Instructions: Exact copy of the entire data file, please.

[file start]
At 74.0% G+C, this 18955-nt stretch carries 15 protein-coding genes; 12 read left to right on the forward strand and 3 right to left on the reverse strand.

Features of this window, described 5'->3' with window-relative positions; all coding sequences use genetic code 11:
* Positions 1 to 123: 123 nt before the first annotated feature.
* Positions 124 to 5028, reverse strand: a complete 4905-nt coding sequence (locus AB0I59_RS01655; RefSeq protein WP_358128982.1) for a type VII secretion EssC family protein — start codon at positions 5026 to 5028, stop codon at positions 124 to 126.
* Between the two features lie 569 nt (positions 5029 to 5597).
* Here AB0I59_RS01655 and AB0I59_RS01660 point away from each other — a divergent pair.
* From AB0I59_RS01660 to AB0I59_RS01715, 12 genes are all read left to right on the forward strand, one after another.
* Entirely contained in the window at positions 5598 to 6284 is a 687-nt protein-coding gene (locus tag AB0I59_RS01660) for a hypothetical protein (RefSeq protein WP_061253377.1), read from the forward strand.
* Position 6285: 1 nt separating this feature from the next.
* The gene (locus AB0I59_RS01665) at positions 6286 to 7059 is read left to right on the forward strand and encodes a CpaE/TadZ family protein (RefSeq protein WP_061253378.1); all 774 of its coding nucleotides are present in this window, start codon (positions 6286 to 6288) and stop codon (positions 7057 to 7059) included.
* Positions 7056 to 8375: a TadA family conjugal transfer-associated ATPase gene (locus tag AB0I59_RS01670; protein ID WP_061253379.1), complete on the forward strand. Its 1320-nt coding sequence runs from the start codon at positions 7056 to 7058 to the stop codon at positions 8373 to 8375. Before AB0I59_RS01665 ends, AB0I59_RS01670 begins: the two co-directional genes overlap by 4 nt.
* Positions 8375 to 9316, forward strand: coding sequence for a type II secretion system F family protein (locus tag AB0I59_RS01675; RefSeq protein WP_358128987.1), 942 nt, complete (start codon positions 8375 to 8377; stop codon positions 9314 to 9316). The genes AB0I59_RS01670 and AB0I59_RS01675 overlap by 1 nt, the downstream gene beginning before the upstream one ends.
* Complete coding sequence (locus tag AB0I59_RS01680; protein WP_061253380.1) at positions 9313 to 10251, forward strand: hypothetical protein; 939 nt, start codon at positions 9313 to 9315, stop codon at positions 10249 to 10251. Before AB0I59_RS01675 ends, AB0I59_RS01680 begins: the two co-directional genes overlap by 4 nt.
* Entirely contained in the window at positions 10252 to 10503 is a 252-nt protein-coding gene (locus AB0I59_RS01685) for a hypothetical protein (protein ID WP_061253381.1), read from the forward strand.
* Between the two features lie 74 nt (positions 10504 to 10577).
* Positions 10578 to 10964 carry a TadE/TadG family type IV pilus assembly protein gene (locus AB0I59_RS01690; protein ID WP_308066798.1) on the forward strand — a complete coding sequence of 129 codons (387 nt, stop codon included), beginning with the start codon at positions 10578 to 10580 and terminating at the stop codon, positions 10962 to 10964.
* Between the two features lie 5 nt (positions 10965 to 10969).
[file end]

At 74.0% G+C, this 18955-nt stretch carries 15 protein-coding genes; 12 read left to right on the forward strand and 3 right to left on the reverse strand.

Features of this window, described 5'->3' with window-relative positions; all coding sequences use genetic code 11:
* Positions 1 to 123: 123 nt before the first annotated feature.
* Positions 124 to 5028, reverse strand: a complete 4905-nt coding sequence (locus AB0I59_RS01655; RefSeq protein WP_358128982.1) for a type VII secretion EssC family protein — start codon at positions 5026 to 5028, stop codon at positions 124 to 126.
* Between the two features lie 569 nt (positions 5029 to 5597).
* Here AB0I59_RS01655 and AB0I59_RS01660 point away from each other — a divergent pair.
* From AB0I59_RS01660 to AB0I59_RS01715, 12 genes are all read left to right on the forward strand, one after another.
* Entirely contained in the window at positions 5598 to 6284 is a 687-nt protein-coding gene (locus tag AB0I59_RS01660) for a hypothetical protein (RefSeq protein WP_061253377.1), read from the forward strand.
* Position 6285: 1 nt separating this feature from the next.
* The gene (locus AB0I59_RS01665) at positions 6286 to 7059 is read left to right on the forward strand and encodes a CpaE/TadZ family protein (RefSeq protein WP_061253378.1); all 774 of its coding nucleotides are present in this window, start codon (positions 6286 to 6288) and stop codon (positions 7057 to 7059) included.
* Positions 7056 to 8375: a TadA family conjugal transfer-associated ATPase gene (locus tag AB0I59_RS01670; protein ID WP_061253379.1), complete on the forward strand. Its 1320-nt coding sequence runs from the start codon at positions 7056 to 7058 to the stop codon at positions 8373 to 8375. Before AB0I59_RS01665 ends, AB0I59_RS01670 begins: the two co-directional genes overlap by 4 nt.
* Positions 8375 to 9316, forward strand: coding sequence for a type II secretion system F family protein (locus tag AB0I59_RS01675; RefSeq protein WP_358128987.1), 942 nt, complete (start codon positions 8375 to 8377; stop codon positions 9314 to 9316). The genes AB0I59_RS01670 and AB0I59_RS01675 overlap by 1 nt, the downstream gene beginning before the upstream one ends.
* Complete coding sequence (locus tag AB0I59_RS01680; protein WP_061253380.1) at positions 9313 to 10251, forward strand: hypothetical protein; 939 nt, start codon at positions 9313 to 9315, stop codon at positions 10249 to 10251. Before AB0I59_RS01675 ends, AB0I59_RS01680 begins: the two co-directional genes overlap by 4 nt.
* Entirely contained in the window at positions 10252 to 10503 is a 252-nt protein-coding gene (locus AB0I59_RS01685) for a hypothetical protein (protein ID WP_061253381.1), read from the forward strand.
* Between the two features lie 74 nt (positions 10504 to 10577).
* Positions 10578 to 10964 carry a TadE/TadG family type IV pilus assembly protein gene (locus AB0I59_RS01690; protein ID WP_308066798.1) on the forward strand — a complete coding sequence of 129 codons (387 nt, stop codon included), beginning with the start codon at positions 10578 to 10580 and terminating at the stop codon, positions 10962 to 10964.
* Between the two features lie 5 nt (positions 10965 to 10969).